Looking back at gasoline prices that teenagers pay when they get their driver’s license, we see an impact on their driving behavior.
While library late fees are supposed to be incentives that encourage us to return books, instead they have unintended consequences.
#TBT: Looking back to the creation of Amazon Prime, we see we’ve come a long way from what we used to expect when we ordered online.
We might find some surprises when we look closely at categories of consumer debt that include credit cards, student and auto loans, and mortgages.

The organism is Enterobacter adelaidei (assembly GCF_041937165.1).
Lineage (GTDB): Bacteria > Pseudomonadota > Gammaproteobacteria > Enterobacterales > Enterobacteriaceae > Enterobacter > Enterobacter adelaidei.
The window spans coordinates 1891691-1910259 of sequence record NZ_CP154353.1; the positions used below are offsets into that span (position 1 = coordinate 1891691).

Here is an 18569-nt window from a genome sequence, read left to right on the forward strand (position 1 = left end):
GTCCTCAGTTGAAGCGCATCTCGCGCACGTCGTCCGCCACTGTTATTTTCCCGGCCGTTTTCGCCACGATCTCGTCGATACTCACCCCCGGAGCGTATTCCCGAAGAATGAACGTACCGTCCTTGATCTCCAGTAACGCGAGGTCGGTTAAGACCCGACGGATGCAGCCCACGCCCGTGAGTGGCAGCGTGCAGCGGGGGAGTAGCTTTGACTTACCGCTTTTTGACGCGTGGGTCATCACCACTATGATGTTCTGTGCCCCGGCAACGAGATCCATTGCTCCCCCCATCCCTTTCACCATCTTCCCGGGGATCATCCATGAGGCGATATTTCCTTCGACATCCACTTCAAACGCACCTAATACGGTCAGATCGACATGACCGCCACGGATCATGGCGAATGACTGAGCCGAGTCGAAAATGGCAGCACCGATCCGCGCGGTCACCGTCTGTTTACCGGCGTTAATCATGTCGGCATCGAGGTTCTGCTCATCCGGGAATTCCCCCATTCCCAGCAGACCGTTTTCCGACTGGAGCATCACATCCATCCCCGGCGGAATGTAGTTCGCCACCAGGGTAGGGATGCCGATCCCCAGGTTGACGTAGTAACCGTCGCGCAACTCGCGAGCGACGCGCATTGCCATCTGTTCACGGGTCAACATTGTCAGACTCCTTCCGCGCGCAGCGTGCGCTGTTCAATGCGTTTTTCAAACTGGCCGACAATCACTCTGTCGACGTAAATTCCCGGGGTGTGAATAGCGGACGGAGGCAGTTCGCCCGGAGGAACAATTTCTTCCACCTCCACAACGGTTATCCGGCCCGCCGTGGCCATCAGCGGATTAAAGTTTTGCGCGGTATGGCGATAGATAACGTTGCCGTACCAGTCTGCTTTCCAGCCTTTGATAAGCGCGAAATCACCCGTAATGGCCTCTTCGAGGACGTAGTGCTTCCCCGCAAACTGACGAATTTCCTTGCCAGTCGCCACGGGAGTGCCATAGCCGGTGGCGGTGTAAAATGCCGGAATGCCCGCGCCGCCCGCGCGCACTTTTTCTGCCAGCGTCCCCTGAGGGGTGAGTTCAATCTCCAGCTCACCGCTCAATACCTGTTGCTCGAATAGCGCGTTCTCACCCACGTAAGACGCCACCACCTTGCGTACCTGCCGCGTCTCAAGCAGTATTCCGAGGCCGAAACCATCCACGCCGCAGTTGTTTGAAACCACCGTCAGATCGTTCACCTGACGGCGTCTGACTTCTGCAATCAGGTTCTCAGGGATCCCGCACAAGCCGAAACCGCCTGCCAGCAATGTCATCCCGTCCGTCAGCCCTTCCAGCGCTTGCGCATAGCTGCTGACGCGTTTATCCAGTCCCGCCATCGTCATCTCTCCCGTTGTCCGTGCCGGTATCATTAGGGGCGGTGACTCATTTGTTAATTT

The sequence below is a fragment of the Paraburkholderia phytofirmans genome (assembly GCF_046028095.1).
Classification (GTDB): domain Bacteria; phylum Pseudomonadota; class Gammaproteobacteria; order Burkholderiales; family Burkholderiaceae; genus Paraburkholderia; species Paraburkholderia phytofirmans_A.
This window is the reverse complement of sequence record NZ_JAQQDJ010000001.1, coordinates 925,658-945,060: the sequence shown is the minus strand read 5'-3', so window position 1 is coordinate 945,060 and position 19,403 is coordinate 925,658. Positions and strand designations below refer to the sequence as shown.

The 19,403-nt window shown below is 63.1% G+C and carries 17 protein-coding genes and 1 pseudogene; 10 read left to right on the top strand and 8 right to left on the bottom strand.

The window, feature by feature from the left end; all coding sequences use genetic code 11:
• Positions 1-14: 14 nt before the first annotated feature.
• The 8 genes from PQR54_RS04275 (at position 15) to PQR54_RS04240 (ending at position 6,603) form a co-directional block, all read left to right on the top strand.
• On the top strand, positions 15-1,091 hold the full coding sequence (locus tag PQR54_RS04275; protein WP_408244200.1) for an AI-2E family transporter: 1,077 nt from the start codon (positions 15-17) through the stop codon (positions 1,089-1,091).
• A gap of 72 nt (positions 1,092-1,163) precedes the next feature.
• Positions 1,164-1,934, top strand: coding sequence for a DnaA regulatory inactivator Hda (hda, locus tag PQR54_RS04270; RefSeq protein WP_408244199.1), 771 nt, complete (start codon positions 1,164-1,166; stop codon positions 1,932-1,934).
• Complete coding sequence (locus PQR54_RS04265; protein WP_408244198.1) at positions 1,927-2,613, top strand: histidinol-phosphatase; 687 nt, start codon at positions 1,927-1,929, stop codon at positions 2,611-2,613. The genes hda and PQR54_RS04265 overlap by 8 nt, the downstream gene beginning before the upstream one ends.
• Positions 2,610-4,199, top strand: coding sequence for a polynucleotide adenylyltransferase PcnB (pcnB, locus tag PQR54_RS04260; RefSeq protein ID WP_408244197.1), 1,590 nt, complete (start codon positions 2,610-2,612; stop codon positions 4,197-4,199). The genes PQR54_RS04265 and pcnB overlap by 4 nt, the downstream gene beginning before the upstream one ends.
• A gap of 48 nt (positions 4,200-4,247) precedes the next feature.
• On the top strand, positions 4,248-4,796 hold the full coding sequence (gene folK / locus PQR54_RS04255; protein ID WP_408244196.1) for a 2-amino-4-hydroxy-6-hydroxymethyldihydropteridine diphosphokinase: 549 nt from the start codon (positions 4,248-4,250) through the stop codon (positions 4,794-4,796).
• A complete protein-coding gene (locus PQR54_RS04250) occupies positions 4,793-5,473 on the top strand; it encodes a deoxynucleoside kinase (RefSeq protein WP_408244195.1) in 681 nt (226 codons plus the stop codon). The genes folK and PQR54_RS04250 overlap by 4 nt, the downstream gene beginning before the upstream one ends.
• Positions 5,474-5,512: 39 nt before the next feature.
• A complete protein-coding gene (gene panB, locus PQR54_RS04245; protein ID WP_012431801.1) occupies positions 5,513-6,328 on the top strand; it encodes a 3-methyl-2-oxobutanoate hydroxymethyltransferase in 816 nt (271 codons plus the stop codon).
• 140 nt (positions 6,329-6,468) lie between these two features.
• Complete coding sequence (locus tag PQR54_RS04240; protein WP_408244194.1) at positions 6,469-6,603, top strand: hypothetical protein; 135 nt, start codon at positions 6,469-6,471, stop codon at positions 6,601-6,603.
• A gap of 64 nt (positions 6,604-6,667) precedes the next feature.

Finding out what we eat, what we waste, and what we spend on our food can depend on the decade we look at and when we were born.
Trying to understand the workers who are leaving a shrinking middle class, we can look in a surprising place and at their debt.
While the average life in the United States has 42 million minutes, the cost of spending time can depend on our wealth, where we live, and our age.
Rather than identifying pockets of poverty, recent income mobility research suggests policy makers focus on opportunity areas.
When we compare pizza competition on an island to everywhere else, we wind up with some of what we expect but not entirely.